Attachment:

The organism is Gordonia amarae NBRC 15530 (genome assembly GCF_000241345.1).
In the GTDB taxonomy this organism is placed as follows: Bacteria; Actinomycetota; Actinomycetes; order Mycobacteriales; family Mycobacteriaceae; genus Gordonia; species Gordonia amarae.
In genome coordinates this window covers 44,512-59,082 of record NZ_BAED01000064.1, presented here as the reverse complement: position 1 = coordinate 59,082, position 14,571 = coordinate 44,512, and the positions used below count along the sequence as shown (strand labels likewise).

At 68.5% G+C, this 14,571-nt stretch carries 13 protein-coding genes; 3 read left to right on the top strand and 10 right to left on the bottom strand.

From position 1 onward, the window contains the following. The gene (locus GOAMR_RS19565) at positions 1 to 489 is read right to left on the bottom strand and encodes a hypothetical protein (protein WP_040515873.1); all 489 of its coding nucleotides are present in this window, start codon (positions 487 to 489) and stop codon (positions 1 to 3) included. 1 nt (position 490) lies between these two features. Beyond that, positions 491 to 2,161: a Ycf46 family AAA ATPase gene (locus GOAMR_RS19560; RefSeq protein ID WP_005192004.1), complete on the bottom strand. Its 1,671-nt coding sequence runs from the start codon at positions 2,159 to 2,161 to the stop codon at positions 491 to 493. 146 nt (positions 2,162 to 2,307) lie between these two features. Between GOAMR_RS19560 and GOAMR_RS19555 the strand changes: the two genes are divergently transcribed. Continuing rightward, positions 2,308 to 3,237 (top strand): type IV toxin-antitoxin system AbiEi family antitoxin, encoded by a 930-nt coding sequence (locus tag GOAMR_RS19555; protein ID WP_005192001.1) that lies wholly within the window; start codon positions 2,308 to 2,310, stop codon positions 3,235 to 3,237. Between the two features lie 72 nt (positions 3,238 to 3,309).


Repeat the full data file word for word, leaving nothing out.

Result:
The organism is Gordonia amarae NBRC 15530 (genome assembly GCF_000241345.1).
In the GTDB taxonomy this organism is placed as follows: Bacteria; Actinomycetota; Actinomycetes; order Mycobacteriales; family Mycobacteriaceae; genus Gordonia; species Gordonia amarae.
In genome coordinates this window covers 44,512-59,082 of record NZ_BAED01000064.1, presented here as the reverse complement: position 1 = coordinate 59,082, position 14,571 = coordinate 44,512, and the positions used below count along the sequence as shown (strand labels likewise).

At 68.5% G+C, this 14,571-nt stretch carries 13 protein-coding genes; 3 read left to right on the top strand and 10 right to left on the bottom strand.

From position 1 onward, the window contains the following. The gene (locus GOAMR_RS19565) at positions 1 to 489 is read right to left on the bottom strand and encodes a hypothetical protein (protein WP_040515873.1); all 489 of its coding nucleotides are present in this window, start codon (positions 487 to 489) and stop codon (positions 1 to 3) included. 1 nt (position 490) lies between these two features. Beyond that, positions 491 to 2,161: a Ycf46 family AAA ATPase gene (locus GOAMR_RS19560; RefSeq protein ID WP_005192004.1), complete on the bottom strand. Its 1,671-nt coding sequence runs from the start codon at positions 2,159 to 2,161 to the stop codon at positions 491 to 493. 146 nt (positions 2,162 to 2,307) lie between these two features. Between GOAMR_RS19560 and GOAMR_RS19555 the strand changes: the two genes are divergently transcribed. Continuing rightward, positions 2,308 to 3,237 (top strand): type IV toxin-antitoxin system AbiEi family antitoxin, encoded by a 930-nt coding sequence (locus tag GOAMR_RS19555; protein ID WP_005192001.1) that lies wholly within the window; start codon positions 2,308 to 2,310, stop codon positions 3,235 to 3,237. Between the two features lie 72 nt (positions 3,238 to 3,309).